A parlour game that’s sometimes been played is to list the members of the cricket team the subcontinent would have had if there hadn’t been any Partition. When it comes to novels in English too, the roster would be impressive. Till some years ago, one would have been hard-pressed to include a name from Bangladesh in such a catalogue. That, however, may soon change.
Even if you exclude Monica Ali’s Brick Lane (2003) on the grounds that it was based on an expatriate experience, there’s Tahmima Anam’s A Golden Age (2007), set during the bloody days that led up to Bangladesh’s independence; Shazia Omar’s Like a Diamond in the Sky (2009); and now, asking for inclusion is Mahmud Rahman with Killing the Water , a debut collection of short stories.
Riverside: Many of Rahman’s characters live in modern Bangladesh. Munir uz Zaman/AFP
Competent and readable, this assortment of 12 tales was written over a period of 10 years, and it shows, both in terms of subjects and quality. Half of them are set in Bangladesh, and the rest in locations in America, ranging from Boston to San Francisco’s Bay Area.
The stories set in Rahman’s homeland range from the 1930s to the present day, and most deal with characters who have left or are about to leave for greener pastures. Haunted by an underprivileged past, they are more than slightly defensive about their actions, leading to sometimes unreasonable behaviour towards siblings and parents. There’s a well-known Philip Larkin poem that starts with the lines, “If I were called in / To construct a religion / I should make use of water”; in Rahman’s stories of Bangladesh, the devotion and travails of those who live on the water’s edge emerge time and again.
In the stories set in the US, the author loosens his collar, in a manner of speaking: Here, there is racism, attempts to integrate and relationships both fraying and coming into being. Most of these characters are loners in large cities, wanting acceptance and love but dragging behind them the weight of a past and of attitudes from a different land.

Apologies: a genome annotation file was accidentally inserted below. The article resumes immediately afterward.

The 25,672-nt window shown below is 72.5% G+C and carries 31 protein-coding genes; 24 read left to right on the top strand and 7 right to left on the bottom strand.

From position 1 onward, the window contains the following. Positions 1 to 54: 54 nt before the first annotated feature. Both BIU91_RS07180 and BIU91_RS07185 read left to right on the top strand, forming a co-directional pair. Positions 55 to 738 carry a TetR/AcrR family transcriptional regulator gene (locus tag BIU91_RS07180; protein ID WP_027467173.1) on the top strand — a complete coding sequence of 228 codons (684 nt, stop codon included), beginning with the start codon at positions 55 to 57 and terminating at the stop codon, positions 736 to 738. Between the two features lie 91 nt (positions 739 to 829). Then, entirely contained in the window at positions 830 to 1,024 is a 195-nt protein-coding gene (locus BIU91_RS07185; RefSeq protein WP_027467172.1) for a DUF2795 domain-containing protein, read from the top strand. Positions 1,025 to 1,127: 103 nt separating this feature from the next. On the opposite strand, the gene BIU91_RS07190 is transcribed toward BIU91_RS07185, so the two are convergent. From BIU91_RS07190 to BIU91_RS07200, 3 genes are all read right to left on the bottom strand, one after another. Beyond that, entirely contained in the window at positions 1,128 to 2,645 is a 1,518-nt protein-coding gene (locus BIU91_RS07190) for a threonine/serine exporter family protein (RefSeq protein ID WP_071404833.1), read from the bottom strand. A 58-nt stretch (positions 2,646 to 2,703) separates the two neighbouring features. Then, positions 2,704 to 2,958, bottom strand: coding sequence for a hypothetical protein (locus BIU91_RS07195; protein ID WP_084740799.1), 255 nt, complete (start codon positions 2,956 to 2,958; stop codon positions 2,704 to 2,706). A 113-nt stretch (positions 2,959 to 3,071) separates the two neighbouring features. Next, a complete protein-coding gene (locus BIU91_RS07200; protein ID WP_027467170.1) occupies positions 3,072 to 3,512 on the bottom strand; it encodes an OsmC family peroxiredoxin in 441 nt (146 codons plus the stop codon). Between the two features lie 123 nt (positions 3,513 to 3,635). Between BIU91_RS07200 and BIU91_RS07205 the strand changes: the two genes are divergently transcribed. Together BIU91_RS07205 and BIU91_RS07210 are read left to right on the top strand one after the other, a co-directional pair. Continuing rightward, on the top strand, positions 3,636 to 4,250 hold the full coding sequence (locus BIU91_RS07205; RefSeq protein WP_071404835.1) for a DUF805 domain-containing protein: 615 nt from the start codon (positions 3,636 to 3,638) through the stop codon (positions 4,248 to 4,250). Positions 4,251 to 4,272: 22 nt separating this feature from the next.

Again, perhaps because of the period of time over which the stories were composed, there are various devices and modes of narration on display, from the slow-motion present intercut with the past (Smoke Signals) to straight-up front-to-back narration (City Shoes in the Village), to well-observed character studies (the title story).
Killing the Water: Penguin India, 201 pages, Rs250
A story that clearly stands out is the sensitive Before the Monsoons Come, dealing with the plight of a teenage boy who, along with his mother, takes refuge on a tiny island just as his country is coming into being. Some, such as the dreamlike Runa’s Journey, concerning a cancer patient’s trip home and the parable-like Kerosene, are effective, while others are less impressive. Blue Mondays at the Gearshift Lounge, dealing with the incipient relationship between a blues singer and an embittered immigrant, is let down by trite dialogue and a plot that pivots on coincidence.
Overall, the prose is efficient and unadorned, gently probing the mental states and actions of characters—though, at times, not above slipping into lazy metaphors such as “the view was stunning, like a photograph”.
So, if there was an English Literary XI from an unpartitioned subcontinent, would Rahman be in it? Well, yes, but only as a hard-working replacement all-rounder, not necessarily a match-winning one.
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